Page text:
An Unexpected Delay in Hanoi

Trip Start Jul 30, 2011
1
5
18
Trip End Aug 17, 2011


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Where I stayed
Noi Bai Airport Hotel Hanoi
Read my review - 3/5 stars

Flag of Vietnam  ,
Wednesday, August 3, 2011

    Today I was supposed to continue on my journey and fly into Vientiane, Laos.  That did not happen as I wanted though. 

    At 9:30am, I left the hostel and luckily it is located literally across the street from the bus station.  When I first arrived in Taipei, I arrived at the hostel via a car service.  This time, I cancelled the reservation I had made for this day and took the bus from the hostel to the airport.  The bus took one hour and was pretty uneventful.

    When I arrived at Taipei Taoyuan International Airport, I headed to the Vietnam Airlines counter since I would be using them to get to Laos.  It was then that I had my first near panic.  The lady said I needed a visa to enter Vietnam.  Now, I already knew I needed a visa to enter the country but I was simply connecting in Hanoi and never planned on leaving the airport.  As I explained the situation, I began to worry.  If indeed I needed to have set up a transit visa prior, I was in serious trouble.  Luckily, the lady understood and after that, I was on my way through security and immigration.

    The flight to Hanoi from Taipei was scheduled to take two hours.  It was then going to take another hour from Hanoi to Vientiane.  When we got on the plane, I was one of only three westerners on the flight.  The other two westerners was a couple who taught English in Japan.  Overall though, the flight itself was not particularly full but only about half full.

    Unfortunately, we didn't leave Taipei on time.  Instead, we ended up sitting on the tarmac due to a host of technical problems.  The crew didn't go into details but apparently the air conditioning kept going on and off and that seemingly led to additional issues.  By this time I'm a little worried since I have a rather tight connection in Hanoi but there is nothing I can do.  Eventually it got to a point where everyone had to leave the plane and sit back in the airport.

    Things went from bad to worse.  The technical problem was worse than expected and we ended up being grounded for four hours.  During that time, I talked to the ticket agent about my connecting flight and inability to enter Vietnam without a visa.  The agent said he would look into it.  He got back to me and said Hanoi was informed of my situation and they would let me stay overnight in the city and then fly to Laos in the morning.  This threw a wrench in my plans.  That would only give me a day and a half in Laos but I couldn't do anything about it.  My next order of business was to contact the hotel in Laos to alert them of the situation.  The last thing I wanted was to have them cancel my reservation or charge me.  Of course, since I didn't have my computer, that couldn't happen until I landed in Vietnam and got to a hotel.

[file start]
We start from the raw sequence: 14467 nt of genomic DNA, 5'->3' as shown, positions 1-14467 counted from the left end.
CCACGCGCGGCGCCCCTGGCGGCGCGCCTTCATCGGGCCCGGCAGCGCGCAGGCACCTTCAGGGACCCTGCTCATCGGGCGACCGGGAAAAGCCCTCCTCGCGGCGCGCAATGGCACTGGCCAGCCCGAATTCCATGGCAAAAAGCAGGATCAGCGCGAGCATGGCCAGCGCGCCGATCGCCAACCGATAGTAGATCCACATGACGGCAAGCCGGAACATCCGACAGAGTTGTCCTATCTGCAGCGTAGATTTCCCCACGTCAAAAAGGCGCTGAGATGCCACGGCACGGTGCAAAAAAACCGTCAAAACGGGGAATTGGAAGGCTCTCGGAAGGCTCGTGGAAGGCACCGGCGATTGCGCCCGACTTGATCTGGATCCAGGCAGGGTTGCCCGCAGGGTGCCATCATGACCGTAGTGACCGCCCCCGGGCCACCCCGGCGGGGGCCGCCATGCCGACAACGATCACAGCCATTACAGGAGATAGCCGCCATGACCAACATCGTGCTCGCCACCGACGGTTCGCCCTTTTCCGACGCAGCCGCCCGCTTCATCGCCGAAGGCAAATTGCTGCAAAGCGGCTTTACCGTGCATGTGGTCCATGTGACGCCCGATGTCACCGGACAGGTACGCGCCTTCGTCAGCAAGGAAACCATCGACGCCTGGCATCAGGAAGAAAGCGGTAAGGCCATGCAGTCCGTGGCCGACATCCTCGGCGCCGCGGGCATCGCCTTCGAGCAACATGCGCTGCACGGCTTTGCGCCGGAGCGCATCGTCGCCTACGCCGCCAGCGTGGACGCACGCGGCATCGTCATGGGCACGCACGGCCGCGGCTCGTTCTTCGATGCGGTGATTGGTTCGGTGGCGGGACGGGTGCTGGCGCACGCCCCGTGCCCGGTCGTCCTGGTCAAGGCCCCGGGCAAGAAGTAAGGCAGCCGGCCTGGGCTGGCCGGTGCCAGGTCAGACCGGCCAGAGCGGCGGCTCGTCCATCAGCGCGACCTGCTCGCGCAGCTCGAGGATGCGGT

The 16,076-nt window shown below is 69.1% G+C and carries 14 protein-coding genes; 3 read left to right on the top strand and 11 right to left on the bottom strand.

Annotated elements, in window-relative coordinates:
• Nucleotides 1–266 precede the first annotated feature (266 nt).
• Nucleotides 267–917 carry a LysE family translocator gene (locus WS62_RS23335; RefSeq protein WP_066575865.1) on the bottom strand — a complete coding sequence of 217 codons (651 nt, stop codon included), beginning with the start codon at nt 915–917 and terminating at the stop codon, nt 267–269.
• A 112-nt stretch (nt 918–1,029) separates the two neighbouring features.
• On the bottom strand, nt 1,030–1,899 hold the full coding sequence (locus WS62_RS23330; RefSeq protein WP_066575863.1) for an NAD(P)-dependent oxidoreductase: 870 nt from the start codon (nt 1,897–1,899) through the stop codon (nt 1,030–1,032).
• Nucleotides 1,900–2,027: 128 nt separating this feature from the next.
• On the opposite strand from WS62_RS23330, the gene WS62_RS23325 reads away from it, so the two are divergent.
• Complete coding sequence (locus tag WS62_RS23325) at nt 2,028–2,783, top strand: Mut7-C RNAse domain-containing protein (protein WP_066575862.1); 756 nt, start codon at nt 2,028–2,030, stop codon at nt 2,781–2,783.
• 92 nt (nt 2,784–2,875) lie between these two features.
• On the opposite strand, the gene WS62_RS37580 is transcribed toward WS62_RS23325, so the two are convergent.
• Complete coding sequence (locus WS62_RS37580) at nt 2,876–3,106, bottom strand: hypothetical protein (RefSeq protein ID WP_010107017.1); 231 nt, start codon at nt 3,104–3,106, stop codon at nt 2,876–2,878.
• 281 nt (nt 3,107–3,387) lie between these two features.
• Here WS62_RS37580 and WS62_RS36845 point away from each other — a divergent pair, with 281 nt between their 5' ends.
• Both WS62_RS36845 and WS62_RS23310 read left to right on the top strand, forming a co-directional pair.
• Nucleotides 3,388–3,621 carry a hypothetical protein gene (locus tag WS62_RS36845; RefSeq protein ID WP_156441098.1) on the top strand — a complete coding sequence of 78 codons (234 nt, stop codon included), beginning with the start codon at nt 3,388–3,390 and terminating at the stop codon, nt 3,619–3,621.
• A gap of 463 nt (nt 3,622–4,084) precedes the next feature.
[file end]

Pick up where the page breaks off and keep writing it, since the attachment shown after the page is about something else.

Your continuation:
During our grounding in Taipei, we actually got served our meals in the airport.  Eventually, the flight left at 5:30pm and arrived in Hanoi at 7:30pm.  Myself and six Taiwanese nationals all missed the connecting flight to Laos but we were met by a Vietnam Airlines representative and skipped past immigration.  Unfortunately, I had to forfeit my passport and leave it with immigration at the airport for the night.  We were then taken to a nearby hotel which Vietnam Airlines said they would pay for.  It was less than stellar.  The walls were dirty, the bathroom was dingy, and the whole place looked rather substandard but since Vietnam is a Communist country I couldn't expect it to be like the Hilton or anything like that.

    Overall, today was a harrowing, annoying, and unusual day.  On the upside though, if I want to be really technical, I can now add Vietnam to my "countries list."  I was one of the few westerners who probably got into Vietnam without a visa.  Even though I was quite annoyed with Vietnam Airlines for this, I saw little point in complaining to them.  They already had Chinese and Vietnamese nationals yell at them back in Taiwan in two languages.  No point in adding a third language to the mix.

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